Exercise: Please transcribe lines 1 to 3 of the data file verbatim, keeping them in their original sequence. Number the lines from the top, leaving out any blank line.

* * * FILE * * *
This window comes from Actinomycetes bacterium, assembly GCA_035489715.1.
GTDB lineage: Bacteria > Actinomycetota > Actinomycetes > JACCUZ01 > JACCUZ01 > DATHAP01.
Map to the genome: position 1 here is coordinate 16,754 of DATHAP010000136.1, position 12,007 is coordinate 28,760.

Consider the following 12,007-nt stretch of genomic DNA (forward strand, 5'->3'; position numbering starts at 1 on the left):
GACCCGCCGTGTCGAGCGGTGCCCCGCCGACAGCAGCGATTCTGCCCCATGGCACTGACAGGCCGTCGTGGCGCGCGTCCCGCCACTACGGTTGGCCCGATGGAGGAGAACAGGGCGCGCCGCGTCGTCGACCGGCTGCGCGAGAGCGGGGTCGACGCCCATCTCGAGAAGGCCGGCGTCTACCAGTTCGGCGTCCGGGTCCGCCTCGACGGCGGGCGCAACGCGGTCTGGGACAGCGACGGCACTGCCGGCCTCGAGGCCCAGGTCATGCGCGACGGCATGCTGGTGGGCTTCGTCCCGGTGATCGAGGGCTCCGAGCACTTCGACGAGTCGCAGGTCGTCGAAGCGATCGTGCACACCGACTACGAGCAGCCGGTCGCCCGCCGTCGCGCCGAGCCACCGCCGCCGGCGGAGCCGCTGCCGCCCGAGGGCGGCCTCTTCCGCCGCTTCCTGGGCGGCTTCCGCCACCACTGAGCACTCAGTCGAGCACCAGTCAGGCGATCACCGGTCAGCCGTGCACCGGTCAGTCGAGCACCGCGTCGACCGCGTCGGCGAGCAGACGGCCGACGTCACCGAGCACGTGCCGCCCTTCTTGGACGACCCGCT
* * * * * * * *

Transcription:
This window comes from Actinomycetes bacterium, assembly GCA_035489715.1.
GTDB lineage: Bacteria > Actinomycetota > Actinomycetes > JACCUZ01 > JACCUZ01 > DATHAP01.
Map to the genome: position 1 here is coordinate 16,754 of DATHAP010000136.1, position 12,007 is coordinate 28,760.